When I first read of this project, I recall thinking it an impossible task. I mean, how can you offer a succinct overview of philosophy in a mere seven sentences?! What really makes this book invaluable is his willingness to delve deep but not too deep. Hence, the subtitle “a small introduction to a vast topic.”

One may call this book an open door to a new universe. Each chapter can serve as an introduction to a lifetime of study on one particular philosopher. Groothuis shows how they all relate to one another and, whether intentional or not, how they all influenced one another and influence us today.


I was impressed with Dr. Groothuis’ ability to keep it short and simple. He has done a great service (once again) to the Christian philosophical community with the publication of Philosophy in Seven Sentences. I heartily commend this book to all Christians – especially those studying philosophy either at an introductory level or even as a discipline.


Faith on the Road by Joerg Rieger

Faith on the RoadRieger, Joerg. Faith on the Road: A Short Theology of Travel & Justice. Downers Grove: IVP Academic, 2015. 144 pp. $18.00. Purchase at Amazon or on Kindle for less.


Joerg Rieger (PhD, Duke University) is Wendland-Cook Professor of Constructive Theology at Perkins School of Theology, SMU. An internationally recognized scholar and activist, he has engaged in questions of liberation, theology and economics for over two decades, addressing the relation of theology to public life. Rieger is the author of many books. He has lectured throughout the U.S. as well as internationally, including presentations in South Africa, Zimbabwe, Germany, Switzerland, Austria, the Netherlands, Belgium, England, Russia, Brazil, Argentina, Mexico and China. In the Dallas area, he is active in the religion and labor movement as a member of the steering committee of Jobs with Justice and a co-founder of the Workers’ Rights Board.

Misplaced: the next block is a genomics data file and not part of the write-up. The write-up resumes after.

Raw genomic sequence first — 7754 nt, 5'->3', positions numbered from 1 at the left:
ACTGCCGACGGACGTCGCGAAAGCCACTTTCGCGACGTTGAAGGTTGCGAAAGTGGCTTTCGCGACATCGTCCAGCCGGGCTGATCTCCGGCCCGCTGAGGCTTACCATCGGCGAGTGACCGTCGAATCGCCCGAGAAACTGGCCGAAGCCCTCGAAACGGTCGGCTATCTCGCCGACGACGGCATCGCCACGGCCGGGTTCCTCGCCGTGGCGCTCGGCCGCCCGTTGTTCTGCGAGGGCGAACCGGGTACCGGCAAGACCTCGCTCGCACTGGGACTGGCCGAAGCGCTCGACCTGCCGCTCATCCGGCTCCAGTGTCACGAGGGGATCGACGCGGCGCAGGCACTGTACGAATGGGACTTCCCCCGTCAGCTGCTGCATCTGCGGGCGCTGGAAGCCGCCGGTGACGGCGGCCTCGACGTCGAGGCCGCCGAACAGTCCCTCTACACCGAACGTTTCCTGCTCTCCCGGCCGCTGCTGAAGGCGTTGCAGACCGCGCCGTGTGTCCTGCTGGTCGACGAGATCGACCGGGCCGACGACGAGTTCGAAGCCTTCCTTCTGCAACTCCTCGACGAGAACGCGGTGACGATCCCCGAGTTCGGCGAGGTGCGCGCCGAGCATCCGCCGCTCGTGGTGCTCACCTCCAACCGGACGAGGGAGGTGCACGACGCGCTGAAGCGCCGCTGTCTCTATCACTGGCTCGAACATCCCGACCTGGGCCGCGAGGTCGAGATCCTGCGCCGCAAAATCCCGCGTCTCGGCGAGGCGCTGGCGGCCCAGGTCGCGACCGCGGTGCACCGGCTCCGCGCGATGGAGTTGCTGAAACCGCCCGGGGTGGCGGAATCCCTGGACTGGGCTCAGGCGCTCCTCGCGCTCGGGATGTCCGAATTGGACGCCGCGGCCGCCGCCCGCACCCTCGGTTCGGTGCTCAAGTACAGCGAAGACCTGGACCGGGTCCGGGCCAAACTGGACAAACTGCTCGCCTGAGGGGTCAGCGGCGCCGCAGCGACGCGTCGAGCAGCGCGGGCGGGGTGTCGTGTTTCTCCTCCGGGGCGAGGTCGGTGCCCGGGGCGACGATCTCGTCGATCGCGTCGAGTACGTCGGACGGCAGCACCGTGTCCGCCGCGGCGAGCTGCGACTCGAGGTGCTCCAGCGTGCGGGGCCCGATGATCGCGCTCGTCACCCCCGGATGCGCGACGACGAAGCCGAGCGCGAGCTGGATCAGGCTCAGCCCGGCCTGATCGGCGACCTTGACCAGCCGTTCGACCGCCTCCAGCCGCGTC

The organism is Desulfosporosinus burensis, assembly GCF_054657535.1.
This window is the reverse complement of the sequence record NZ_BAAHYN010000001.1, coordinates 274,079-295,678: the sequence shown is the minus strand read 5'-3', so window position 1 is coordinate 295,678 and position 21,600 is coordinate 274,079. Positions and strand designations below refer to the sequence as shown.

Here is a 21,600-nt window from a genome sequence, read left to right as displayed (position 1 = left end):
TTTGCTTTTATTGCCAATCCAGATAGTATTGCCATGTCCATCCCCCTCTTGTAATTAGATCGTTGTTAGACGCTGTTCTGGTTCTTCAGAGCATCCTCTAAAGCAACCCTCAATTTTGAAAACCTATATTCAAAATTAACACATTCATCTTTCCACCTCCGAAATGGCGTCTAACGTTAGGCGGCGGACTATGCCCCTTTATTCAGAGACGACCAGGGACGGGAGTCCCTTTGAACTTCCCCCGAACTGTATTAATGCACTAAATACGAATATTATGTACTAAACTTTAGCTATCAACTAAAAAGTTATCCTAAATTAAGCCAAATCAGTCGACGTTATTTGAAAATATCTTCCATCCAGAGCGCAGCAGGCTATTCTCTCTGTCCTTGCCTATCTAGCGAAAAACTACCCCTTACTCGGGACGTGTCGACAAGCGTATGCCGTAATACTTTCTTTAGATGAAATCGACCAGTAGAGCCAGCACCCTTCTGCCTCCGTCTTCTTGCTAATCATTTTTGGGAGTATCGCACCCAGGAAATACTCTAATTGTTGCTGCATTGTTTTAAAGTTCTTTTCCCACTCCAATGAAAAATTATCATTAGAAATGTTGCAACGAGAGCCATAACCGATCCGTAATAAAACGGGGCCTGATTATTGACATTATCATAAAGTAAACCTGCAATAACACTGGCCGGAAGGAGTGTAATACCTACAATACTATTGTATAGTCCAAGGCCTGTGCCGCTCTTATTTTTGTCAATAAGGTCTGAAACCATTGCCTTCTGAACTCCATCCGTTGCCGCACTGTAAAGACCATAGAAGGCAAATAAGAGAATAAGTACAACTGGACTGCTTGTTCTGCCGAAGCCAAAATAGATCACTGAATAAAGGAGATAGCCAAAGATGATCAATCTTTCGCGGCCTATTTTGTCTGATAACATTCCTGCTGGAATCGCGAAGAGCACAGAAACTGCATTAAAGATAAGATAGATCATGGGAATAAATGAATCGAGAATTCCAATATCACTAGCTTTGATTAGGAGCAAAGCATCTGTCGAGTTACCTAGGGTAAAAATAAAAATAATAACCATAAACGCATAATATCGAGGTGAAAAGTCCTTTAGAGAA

Divided into only five chapters, Joerg looks at the Judeo-Christian theology of travel. He offers experiences and challenges from the road as well as the importance of short-term missions. His concluding chapter looks at travel as an act of justice.

From the back of the book:

Millions of people travel every day, for what seem like millions of reasons. Some travel for pleasure, others travel for work and education, and many more travel to find a new job and a better life. In the United States, even those who don’t travel far still frequently find themselves on the move.

What can we learn from these different forms of travel? And what can people of faith learn from the Christian and Jewish traditions that took shape on the road? From the exile from Eden to the wanderings of Jesus and his disciples, the story of Scripture is a dynamic narrative of ceaseless movement. Those who let themselves be inspired by this movement, and are willing to learn from others and from mistakes made in the process, are well positioned to make a difference in the world, not only at home but also around the globe.